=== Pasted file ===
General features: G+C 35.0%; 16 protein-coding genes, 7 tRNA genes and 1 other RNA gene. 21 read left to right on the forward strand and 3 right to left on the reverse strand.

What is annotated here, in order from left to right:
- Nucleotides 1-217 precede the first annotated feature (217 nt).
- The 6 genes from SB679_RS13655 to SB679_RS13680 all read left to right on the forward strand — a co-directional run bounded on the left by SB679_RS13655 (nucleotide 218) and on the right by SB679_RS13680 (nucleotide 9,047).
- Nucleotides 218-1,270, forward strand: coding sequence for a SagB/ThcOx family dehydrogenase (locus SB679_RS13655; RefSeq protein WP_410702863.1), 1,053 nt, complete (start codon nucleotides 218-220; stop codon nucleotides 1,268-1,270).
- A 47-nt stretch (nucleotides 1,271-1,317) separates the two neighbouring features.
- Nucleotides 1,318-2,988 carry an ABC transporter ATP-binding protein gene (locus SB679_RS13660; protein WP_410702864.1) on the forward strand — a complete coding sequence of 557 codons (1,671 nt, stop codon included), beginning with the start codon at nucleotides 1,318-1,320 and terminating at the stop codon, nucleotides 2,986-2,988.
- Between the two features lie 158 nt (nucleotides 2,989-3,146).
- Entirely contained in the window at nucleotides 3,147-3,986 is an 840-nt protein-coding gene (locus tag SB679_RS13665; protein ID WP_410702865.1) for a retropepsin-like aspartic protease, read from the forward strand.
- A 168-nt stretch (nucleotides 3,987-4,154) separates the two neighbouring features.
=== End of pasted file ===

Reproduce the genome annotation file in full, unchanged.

General features: G+C 35.0%; 16 protein-coding genes, 7 tRNA genes and 1 other RNA gene. 21 read left to right on the forward strand and 3 right to left on the reverse strand.

What is annotated here, in order from left to right:
- Nucleotides 1-217 precede the first annotated feature (217 nt).
- The 6 genes from SB679_RS13655 to SB679_RS13680 all read left to right on the forward strand — a co-directional run bounded on the left by SB679_RS13655 (nucleotide 218) and on the right by SB679_RS13680 (nucleotide 9,047).
- Nucleotides 218-1,270, forward strand: coding sequence for a SagB/ThcOx family dehydrogenase (locus SB679_RS13655; RefSeq protein WP_410702863.1), 1,053 nt, complete (start codon nucleotides 218-220; stop codon nucleotides 1,268-1,270).
- A 47-nt stretch (nucleotides 1,271-1,317) separates the two neighbouring features.
- Nucleotides 1,318-2,988 carry an ABC transporter ATP-binding protein gene (locus SB679_RS13660; protein WP_410702864.1) on the forward strand — a complete coding sequence of 557 codons (1,671 nt, stop codon included), beginning with the start codon at nucleotides 1,318-1,320 and terminating at the stop codon, nucleotides 2,986-2,988.
- Between the two features lie 158 nt (nucleotides 2,989-3,146).
- Entirely contained in the window at nucleotides 3,147-3,986 is an 840-nt protein-coding gene (locus tag SB679_RS13665; protein ID WP_410702865.1) for a retropepsin-like aspartic protease, read from the forward strand.
- A 168-nt stretch (nucleotides 3,987-4,154) separates the two neighbouring features.